Valletta is the capital of Malta, colloquially known as Il-Belt (English: The City) in Maltese. It is located in the central-eastern portion of the island of Malta, and the historical city has a population of 6,966. Valletta contains buildings from the 16th century onwards, built during the rule of the Order of St. John of Jerusalem, also known as Knights Hospitaller.
The city is essentially Baroque in character, with elements of Mannerist, Neo-Classical and Modern architecture in selected areas, though World War II left major scars on the city. The City of Valletta was officially recognised as a World Heritage Site by UNESCO in 1980. The city is named for Jean Parisot de la Valette, who succeeded in defending the island from an Ottoman invasion in 1565.
The official name given by the Order of Saint John was Humilissima Civitas Valletta — The Most Humble City of Valletta, or Città Umilissima in Italian. The bastions, curtains and ravelins along with the beauty of its Baroque palaces, gardens and churches, led the ruling houses of Europe to give the city its nickname Superbissima — 'Most Proud'.
Valletta features a Mediterranean climate with warm, dry summers and mild, wet winters. Valletta experiences a lack of precipitation during the summer months and heavier precipitation during the winter months. Winter temperatures are moderated by the city’s proximity to the sea. As a result, Valletta enjoys mild winters. Average high temperatures range from around 15 °C (59 °F) in January to about 30 °C (86 °F) in August, while average low temperatures range from around 10 °C (50 °F) in January to 22 °C (72 °F) in August.
Our Lady of Victories Church was the first building completed in Valletta, built by the Knights of Malta between 1573 and 1578. The body of Jean Parisot de la Valette was entombed there until the construction of St. John's Co-Cathedral. It was commissioned in 1572 by Grand Master Jean de la Cassière as the conventual church of the Knights of Malta. The Church was designed by the Maltese military architect Gerolamo Cassar, architect of the Knights of Malta.
Valletta contains a great number of palaces, as befits its Renaissance nickname, Superbissima (The proudest, the most illustrious). Some of these palaces served as the auberge for a particular langue of Knights, although some knights also had their own private residences. Other palaces were built by members of the nobility or foreign aristocracy.
The National Museum of Fine Arts is home to works of art that were originally displayed in buildings of the Order, such as the Grand Master's palaces and churches, as well as paintings by Mattia Preti and J. M. W. Turner. Prior to its conversion into a museum, it was a residence. The Order acquired the building in the mid-18th century and transformed it into a Rococo palace. After the departure of the Order from Malta in 1798, the State took over the administration of the building and its contents.
Manoel Theatre (Maltese: Teatru Manwel) is Europe's third-oldest working theatre. Located on Old Theatre Street, it is now Malta's National Theatre and home to the National Orchestra of Malta. The Manoel is a small, six-hundred and twenty-three seat venue with a lavish, oval-shaped auditorium, three tiers of boxes constructed entirely of wood and decorated with 22-carat gold leaf and a pale blue, trompe-l'oeil ceiling that resembles a rounded cupola.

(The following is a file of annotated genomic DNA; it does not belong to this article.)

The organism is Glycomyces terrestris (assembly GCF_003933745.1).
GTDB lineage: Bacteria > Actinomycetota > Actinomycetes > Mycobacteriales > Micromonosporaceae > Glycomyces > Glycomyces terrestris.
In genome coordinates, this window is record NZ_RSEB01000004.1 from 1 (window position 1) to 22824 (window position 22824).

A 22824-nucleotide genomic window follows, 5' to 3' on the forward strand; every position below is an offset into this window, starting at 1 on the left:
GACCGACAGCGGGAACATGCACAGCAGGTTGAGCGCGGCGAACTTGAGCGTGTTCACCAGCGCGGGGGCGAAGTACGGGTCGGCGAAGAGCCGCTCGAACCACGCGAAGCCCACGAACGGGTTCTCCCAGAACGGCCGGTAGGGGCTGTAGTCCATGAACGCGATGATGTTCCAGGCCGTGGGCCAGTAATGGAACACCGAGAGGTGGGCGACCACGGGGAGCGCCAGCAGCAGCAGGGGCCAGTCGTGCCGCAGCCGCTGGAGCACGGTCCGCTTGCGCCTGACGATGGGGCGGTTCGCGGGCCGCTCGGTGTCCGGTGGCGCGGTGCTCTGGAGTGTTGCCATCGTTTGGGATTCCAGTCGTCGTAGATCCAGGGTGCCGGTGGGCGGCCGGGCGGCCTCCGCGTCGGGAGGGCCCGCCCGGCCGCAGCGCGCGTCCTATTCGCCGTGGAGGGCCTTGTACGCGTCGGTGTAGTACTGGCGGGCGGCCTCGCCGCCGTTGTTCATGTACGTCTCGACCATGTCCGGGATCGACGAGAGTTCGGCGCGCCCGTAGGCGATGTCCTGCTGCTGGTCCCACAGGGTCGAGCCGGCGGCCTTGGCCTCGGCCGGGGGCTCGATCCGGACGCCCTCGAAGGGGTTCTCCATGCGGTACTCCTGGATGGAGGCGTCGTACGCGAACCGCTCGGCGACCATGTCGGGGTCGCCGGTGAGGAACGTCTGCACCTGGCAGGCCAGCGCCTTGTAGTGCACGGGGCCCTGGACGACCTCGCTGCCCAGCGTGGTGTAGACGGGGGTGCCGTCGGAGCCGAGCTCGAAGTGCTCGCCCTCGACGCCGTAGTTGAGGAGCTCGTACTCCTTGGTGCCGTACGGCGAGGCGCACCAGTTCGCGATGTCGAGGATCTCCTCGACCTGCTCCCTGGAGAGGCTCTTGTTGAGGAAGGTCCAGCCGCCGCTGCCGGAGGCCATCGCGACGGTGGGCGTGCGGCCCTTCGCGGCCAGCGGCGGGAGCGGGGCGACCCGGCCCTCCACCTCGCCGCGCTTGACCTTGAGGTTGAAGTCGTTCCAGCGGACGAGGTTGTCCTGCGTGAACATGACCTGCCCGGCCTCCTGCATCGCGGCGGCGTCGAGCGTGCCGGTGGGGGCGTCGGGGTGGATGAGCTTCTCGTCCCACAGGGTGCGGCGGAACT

The Upper Barrakka Gardens (Maltese: Il-Barrakka ta' Fuq) offer a panoramic view of the Grand Harbour. They were first constructed in 1661 for the private use of knights from the Italian langue. It was not before 1824 that the gardens were opened to the public. The garden suffered extensive damage throughout the Second World War.
Fort Saint Elmo (Maltese: Forti Sant’Iermu) stands on the seaward shore of the Sciberras Peninsula, dividing Marsamxett Harbour from the Grand Harbour. Since the mid-20th century, Fort Saint Elmo has housed Malta's police academy. The War Museum also occupies part of the Fort. It commands the entrances to both harbours and prior to the arrival of the Knights of Malta in 1530, a watchtower existed on this point. Reinforcement of this strategic site commenced in 1533.
Jazz music in Malta was introduced in the Strait Street area, frequented by Allied sailors during both World Wars. The Malta Jazz Festival took place here. Strait Street is also more commonly known as 'The Gut.' Today this area is undergoing a full regeneration programme.
Valletta is the scene of the Maltese Carnival, held in February leading up to Lent. Carnival in Gozo is celebrated in Victoria and parishes in both islands hold their own festivities.
The feast of Our Lady of Mount Carmel is celebrated on 16 July
Saint Paul's feast is celebrated on 10 February
Saint Dominic's feast is celebrated in Valletta on August 4 or before
The feast of Saint Augustine is celebrated on the third Sunday after Easter
The city's residents also conduct an annual procession in honor of St. Rita
Valletta is served by Malta International Airport, which is located 8 kilometres (5.0 mi) from the city. Malta's public transport system, which uses buses, operates mostly on routes to or from Valletta, with their central terminus just outside the city's entrance. Traffic within the city itself is restricted, with some principal roads being completely pedestrian areas.